HONG KONG—A younger, more defiant generation of Hong Kong democrats has secured the most votes in unofficial primary elections in the Chinese-ruled city, setting the stage for a battle with pro-Beijing politicians for control of the city’s legislature.
The success of young contenders in the primaries organised by the pro-democracy camp on the weekend to pick candidates for a Sept. 6 election for a 70-seat city assembly comes amid widespread resentment of a national security law that Beijing imposed last month.
Beijing denounced the vote as illegal and warned it may have violated the new security law, which has raised fears for the freedoms that have underpinned Hong Kong’s open society and success as a financial hub.
Prominent pro-democracy activist Joshua Wong won in his district, but he has been disqualified from previous elections and could face similar hurdles this time.
Wong warned against any sweeping disqualification of candidates when he held a news conference with 15 other young politicians who won in their districts.
“If the government cracks down on us and disqualifies all the candidates who joined the primaries, it will cause more outrage in the international community and encourage more people to vote for the pro-democratic camp in September,” Wong said.
The 16—all but one under 30 and dressed in black T-shirts—are part of a so-called localist or resistance camp, which outshone the cohort of traditional democrats, which had secured 12 candidate slots as of Wednesday afternoon.
Full results are expected later in the day.
The localists—a term for those who do not see themselves as Chinese and focus on saving the former British colony’s freedoms—tend to be more assertive than traditional democrats.
The localists talk of resistance and saving democracy but they do not all have the same vision for Hong Kong’s future. Some dream of independence—anathema for Beijing—but do not speak of it openly, which would see them fall foul of the new security law and face up to life in prison.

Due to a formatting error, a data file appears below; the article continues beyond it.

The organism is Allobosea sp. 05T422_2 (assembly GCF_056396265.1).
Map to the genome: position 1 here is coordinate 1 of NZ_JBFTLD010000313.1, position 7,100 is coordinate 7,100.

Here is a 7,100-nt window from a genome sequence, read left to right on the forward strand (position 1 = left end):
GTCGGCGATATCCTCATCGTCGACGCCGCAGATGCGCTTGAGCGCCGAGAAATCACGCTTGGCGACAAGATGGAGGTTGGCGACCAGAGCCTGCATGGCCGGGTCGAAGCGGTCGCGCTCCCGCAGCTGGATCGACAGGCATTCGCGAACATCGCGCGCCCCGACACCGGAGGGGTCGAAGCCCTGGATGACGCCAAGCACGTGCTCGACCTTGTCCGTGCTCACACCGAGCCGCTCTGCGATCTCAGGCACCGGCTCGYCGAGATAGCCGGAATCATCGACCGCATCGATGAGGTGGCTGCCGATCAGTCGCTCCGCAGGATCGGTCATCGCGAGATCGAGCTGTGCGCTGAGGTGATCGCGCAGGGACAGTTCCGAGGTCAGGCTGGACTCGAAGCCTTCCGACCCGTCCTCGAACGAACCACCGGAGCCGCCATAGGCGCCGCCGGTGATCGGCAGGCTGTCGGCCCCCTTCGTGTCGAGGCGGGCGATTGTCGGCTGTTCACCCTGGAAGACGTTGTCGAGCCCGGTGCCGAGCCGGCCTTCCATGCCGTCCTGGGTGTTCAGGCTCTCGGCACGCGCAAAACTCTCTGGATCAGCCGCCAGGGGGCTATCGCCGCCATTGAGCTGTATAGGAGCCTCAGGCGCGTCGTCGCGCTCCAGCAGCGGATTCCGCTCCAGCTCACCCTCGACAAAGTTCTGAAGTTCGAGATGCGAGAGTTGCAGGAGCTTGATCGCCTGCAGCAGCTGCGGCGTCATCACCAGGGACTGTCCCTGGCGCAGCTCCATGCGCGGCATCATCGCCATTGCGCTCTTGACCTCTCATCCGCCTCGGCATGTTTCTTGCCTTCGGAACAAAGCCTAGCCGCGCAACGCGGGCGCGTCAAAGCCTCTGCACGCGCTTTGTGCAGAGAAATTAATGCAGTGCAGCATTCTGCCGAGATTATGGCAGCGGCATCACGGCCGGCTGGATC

Their performance in the primaries reflects frustration, especially among younger voters, with Hong Kong’s more moderate, traditional pro-democracy politicians.
“Localism has become the mainstream,” said localist candidate Henry Wong. “We will resist against the tyranny.”
The new security law punishes what Beijing broadly defines as secession, subversion, terrorism, and collusion with foreign forces with up to life in prison and sees Chinese intelligence agents operating officially in the city for the first time.
Critics fear it will crush wide-ranging freedoms promised to Hong Kong when it returned to Chinese rule in 1997, while supporters say it will bring stability after a year of often violent anti-government protests.
‘Difficult to Understand’
The law has already had a chilling effect on many aspects of life.
Earlier on Wednesday, former democracy lawmaker Au Nok-hin said he was pulling out as an organizer of the weekend vote amid accusations from Beijing that it was illegal.
“Withdrawal is the only choice … [to] protect myself and others,” Au said in a Facebook post.
A spokesman for Beijing’s top office in the city, the Hong Kong Liaison Office, said the pro-democracy camp’s bid for a legislative majority was an attempt to carry out a “color revolution,” referring to uprisings in other parts of the world.
In comments that critics said were aimed at instilling fear, the Liaison Office as well as Chinese government’s Hong Kong and Macau Affairs Office and the city’s leader, Carrie Lam, have all said the primaries could violate the national security law.
Benny Tai, another organizer of the pro-democracy polls, was defiant.
“For those who do not recognize democracy, or do not agree with democratic values, it is difficult to understand the meaning of the primary election,” Tai said.
Hong Kong police on Wednesday arrested the vice chairman of the city’s Democratic Party, Lo Kin-hei, on charges of unlawful assembly related to a protest in November.
The political tension in Hong Kong has alarmed the business community while the new law has raised concern in countries that support the “one country, two systems” formula of government meant to safeguard its freedoms.
On Tuesday, U.S. President Donald Trump ordered an end to Hong Kong’s special status under U.S. law to punish China for what he called “oppressive actions” against the city.
China said it would impose retaliatory sanctions on U.S. individuals and entities after Trump signed a law penalizing banks doing business with Chinese officials who implement the new law.
In an interview with state agency Xinhua, Chief Executive Lam said U.S. sanctions won’t hurt Hong Kong and in time, concern about the security law would prove unfounded.
In another blow to the city’s standing, The New York Times said it would shift part of its Hong Kong office to Seoul, as worries grow that the security law will curb media and other freedoms.
By Jessie Pang and Yanni Chow